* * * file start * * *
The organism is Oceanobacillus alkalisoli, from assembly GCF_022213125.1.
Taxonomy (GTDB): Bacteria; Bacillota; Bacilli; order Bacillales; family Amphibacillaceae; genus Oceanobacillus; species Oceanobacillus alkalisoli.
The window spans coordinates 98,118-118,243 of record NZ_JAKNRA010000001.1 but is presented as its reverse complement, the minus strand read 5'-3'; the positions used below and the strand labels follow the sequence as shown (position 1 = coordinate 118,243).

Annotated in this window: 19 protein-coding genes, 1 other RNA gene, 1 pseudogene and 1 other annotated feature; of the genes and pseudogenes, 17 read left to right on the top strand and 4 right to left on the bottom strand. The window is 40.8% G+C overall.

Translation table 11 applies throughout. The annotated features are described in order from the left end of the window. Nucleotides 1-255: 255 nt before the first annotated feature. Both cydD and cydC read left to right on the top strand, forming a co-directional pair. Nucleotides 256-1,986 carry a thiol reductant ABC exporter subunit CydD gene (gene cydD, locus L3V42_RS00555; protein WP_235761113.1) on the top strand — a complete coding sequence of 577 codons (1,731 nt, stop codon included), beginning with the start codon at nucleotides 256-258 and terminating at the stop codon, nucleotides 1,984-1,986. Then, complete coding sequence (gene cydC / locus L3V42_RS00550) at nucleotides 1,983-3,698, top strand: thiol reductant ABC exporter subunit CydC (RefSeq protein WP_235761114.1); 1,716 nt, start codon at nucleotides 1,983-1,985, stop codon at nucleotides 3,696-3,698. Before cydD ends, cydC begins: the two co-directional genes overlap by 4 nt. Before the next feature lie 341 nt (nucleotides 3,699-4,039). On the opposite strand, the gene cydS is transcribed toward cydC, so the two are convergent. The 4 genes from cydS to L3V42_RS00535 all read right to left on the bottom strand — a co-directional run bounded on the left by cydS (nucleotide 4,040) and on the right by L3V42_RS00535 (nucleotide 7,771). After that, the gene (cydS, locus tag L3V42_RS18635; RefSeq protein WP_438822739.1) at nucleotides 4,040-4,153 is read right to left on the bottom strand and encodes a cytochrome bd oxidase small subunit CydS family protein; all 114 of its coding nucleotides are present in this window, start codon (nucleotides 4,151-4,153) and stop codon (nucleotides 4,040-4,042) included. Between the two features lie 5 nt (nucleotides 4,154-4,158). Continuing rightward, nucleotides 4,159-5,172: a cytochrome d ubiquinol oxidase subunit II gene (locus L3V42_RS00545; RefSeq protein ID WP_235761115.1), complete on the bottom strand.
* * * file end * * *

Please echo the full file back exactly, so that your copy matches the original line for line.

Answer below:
The organism is Oceanobacillus alkalisoli, from assembly GCF_022213125.1.
Taxonomy (GTDB): Bacteria; Bacillota; Bacilli; order Bacillales; family Amphibacillaceae; genus Oceanobacillus; species Oceanobacillus alkalisoli.
The window spans coordinates 98,118-118,243 of record NZ_JAKNRA010000001.1 but is presented as its reverse complement, the minus strand read 5'-3'; the positions used below and the strand labels follow the sequence as shown (position 1 = coordinate 118,243).

Annotated in this window: 19 protein-coding genes, 1 other RNA gene, 1 pseudogene and 1 other annotated feature; of the genes and pseudogenes, 17 read left to right on the top strand and 4 right to left on the bottom strand. The window is 40.8% G+C overall.

Translation table 11 applies throughout. The annotated features are described in order from the left end of the window. Nucleotides 1-255: 255 nt before the first annotated feature. Both cydD and cydC read left to right on the top strand, forming a co-directional pair. Nucleotides 256-1,986 carry a thiol reductant ABC exporter subunit CydD gene (gene cydD, locus L3V42_RS00555; protein WP_235761113.1) on the top strand — a complete coding sequence of 577 codons (1,731 nt, stop codon included), beginning with the start codon at nucleotides 256-258 and terminating at the stop codon, nucleotides 1,984-1,986. Then, complete coding sequence (gene cydC / locus L3V42_RS00550) at nucleotides 1,983-3,698, top strand: thiol reductant ABC exporter subunit CydC (RefSeq protein WP_235761114.1); 1,716 nt, start codon at nucleotides 1,983-1,985, stop codon at nucleotides 3,696-3,698. Before cydD ends, cydC begins: the two co-directional genes overlap by 4 nt. Before the next feature lie 341 nt (nucleotides 3,699-4,039). On the opposite strand, the gene cydS is transcribed toward cydC, so the two are convergent. The 4 genes from cydS to L3V42_RS00535 all read right to left on the bottom strand — a co-directional run bounded on the left by cydS (nucleotide 4,040) and on the right by L3V42_RS00535 (nucleotide 7,771). After that, the gene (cydS, locus tag L3V42_RS18635; RefSeq protein WP_438822739.1) at nucleotides 4,040-4,153 is read right to left on the bottom strand and encodes a cytochrome bd oxidase small subunit CydS family protein; all 114 of its coding nucleotides are present in this window, start codon (nucleotides 4,151-4,153) and stop codon (nucleotides 4,040-4,042) included. Between the two features lie 5 nt (nucleotides 4,154-4,158). Continuing rightward, nucleotides 4,159-5,172: a cytochrome d ubiquinol oxidase subunit II gene (locus L3V42_RS00545; RefSeq protein ID WP_235761115.1), complete on the bottom strand.